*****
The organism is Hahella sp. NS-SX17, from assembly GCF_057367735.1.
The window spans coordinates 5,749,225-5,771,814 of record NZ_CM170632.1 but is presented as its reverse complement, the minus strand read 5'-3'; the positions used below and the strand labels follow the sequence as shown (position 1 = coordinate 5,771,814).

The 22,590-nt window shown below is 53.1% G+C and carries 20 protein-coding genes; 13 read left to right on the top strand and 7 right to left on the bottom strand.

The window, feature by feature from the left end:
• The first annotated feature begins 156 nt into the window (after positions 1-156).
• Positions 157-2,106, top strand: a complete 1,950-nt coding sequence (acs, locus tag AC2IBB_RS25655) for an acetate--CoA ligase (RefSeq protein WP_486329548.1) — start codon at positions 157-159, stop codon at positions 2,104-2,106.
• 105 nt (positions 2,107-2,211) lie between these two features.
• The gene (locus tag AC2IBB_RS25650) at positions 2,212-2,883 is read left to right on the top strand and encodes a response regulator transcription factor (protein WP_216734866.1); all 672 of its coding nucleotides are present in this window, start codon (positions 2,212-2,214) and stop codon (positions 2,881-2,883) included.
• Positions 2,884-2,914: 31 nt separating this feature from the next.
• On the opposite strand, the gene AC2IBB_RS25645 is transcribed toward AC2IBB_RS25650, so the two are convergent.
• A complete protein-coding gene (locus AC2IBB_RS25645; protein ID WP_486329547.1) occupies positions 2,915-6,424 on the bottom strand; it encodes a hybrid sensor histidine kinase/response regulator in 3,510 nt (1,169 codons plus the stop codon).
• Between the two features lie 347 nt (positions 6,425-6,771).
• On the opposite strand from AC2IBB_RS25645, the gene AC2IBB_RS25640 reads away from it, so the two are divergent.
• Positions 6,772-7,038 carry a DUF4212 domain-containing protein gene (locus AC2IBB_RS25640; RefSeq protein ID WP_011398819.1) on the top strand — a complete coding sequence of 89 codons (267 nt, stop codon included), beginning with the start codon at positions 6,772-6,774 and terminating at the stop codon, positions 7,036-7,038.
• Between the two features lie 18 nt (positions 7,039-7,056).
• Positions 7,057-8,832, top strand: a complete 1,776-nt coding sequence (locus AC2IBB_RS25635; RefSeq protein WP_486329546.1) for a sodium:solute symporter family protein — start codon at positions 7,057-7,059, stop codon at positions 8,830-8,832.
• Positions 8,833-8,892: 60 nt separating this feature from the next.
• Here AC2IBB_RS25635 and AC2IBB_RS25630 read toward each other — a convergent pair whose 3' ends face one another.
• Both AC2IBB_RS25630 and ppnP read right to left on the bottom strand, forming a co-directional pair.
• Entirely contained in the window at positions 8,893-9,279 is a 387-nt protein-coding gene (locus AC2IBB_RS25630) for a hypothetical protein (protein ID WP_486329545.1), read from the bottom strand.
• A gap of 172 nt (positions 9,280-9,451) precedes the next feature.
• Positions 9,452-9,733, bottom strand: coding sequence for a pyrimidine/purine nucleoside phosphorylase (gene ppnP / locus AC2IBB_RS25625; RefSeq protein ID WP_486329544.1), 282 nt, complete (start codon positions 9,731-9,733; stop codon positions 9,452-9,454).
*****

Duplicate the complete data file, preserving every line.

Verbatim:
The organism is Hahella sp. NS-SX17, from assembly GCF_057367735.1.
The window spans coordinates 5,749,225-5,771,814 of record NZ_CM170632.1 but is presented as its reverse complement, the minus strand read 5'-3'; the positions used below and the strand labels follow the sequence as shown (position 1 = coordinate 5,771,814).

The 22,590-nt window shown below is 53.1% G+C and carries 20 protein-coding genes; 13 read left to right on the top strand and 7 right to left on the bottom strand.

The window, feature by feature from the left end:
• The first annotated feature begins 156 nt into the window (after positions 1-156).
• Positions 157-2,106, top strand: a complete 1,950-nt coding sequence (acs, locus tag AC2IBB_RS25655) for an acetate--CoA ligase (RefSeq protein WP_486329548.1) — start codon at positions 157-159, stop codon at positions 2,104-2,106.
• 105 nt (positions 2,107-2,211) lie between these two features.
• The gene (locus tag AC2IBB_RS25650) at positions 2,212-2,883 is read left to right on the top strand and encodes a response regulator transcription factor (protein WP_216734866.1); all 672 of its coding nucleotides are present in this window, start codon (positions 2,212-2,214) and stop codon (positions 2,881-2,883) included.
• Positions 2,884-2,914: 31 nt separating this feature from the next.
• On the opposite strand, the gene AC2IBB_RS25645 is transcribed toward AC2IBB_RS25650, so the two are convergent.
• A complete protein-coding gene (locus AC2IBB_RS25645; protein ID WP_486329547.1) occupies positions 2,915-6,424 on the bottom strand; it encodes a hybrid sensor histidine kinase/response regulator in 3,510 nt (1,169 codons plus the stop codon).
• Between the two features lie 347 nt (positions 6,425-6,771).
• On the opposite strand from AC2IBB_RS25645, the gene AC2IBB_RS25640 reads away from it, so the two are divergent.
• Positions 6,772-7,038 carry a DUF4212 domain-containing protein gene (locus AC2IBB_RS25640; RefSeq protein ID WP_011398819.1) on the top strand — a complete coding sequence of 89 codons (267 nt, stop codon included), beginning with the start codon at positions 6,772-6,774 and terminating at the stop codon, positions 7,036-7,038.
• Between the two features lie 18 nt (positions 7,039-7,056).
• Positions 7,057-8,832, top strand: a complete 1,776-nt coding sequence (locus AC2IBB_RS25635; RefSeq protein WP_486329546.1) for a sodium:solute symporter family protein — start codon at positions 7,057-7,059, stop codon at positions 8,830-8,832.
• Positions 8,833-8,892: 60 nt separating this feature from the next.
• Here AC2IBB_RS25635 and AC2IBB_RS25630 read toward each other — a convergent pair whose 3' ends face one another.
• Both AC2IBB_RS25630 and ppnP read right to left on the bottom strand, forming a co-directional pair.
• Entirely contained in the window at positions 8,893-9,279 is a 387-nt protein-coding gene (locus AC2IBB_RS25630) for a hypothetical protein (protein ID WP_486329545.1), read from the bottom strand.
• A gap of 172 nt (positions 9,280-9,451) precedes the next feature.
• Positions 9,452-9,733, bottom strand: coding sequence for a pyrimidine/purine nucleoside phosphorylase (gene ppnP / locus AC2IBB_RS25625; RefSeq protein ID WP_486329544.1), 282 nt, complete (start codon positions 9,731-9,733; stop codon positions 9,452-9,454).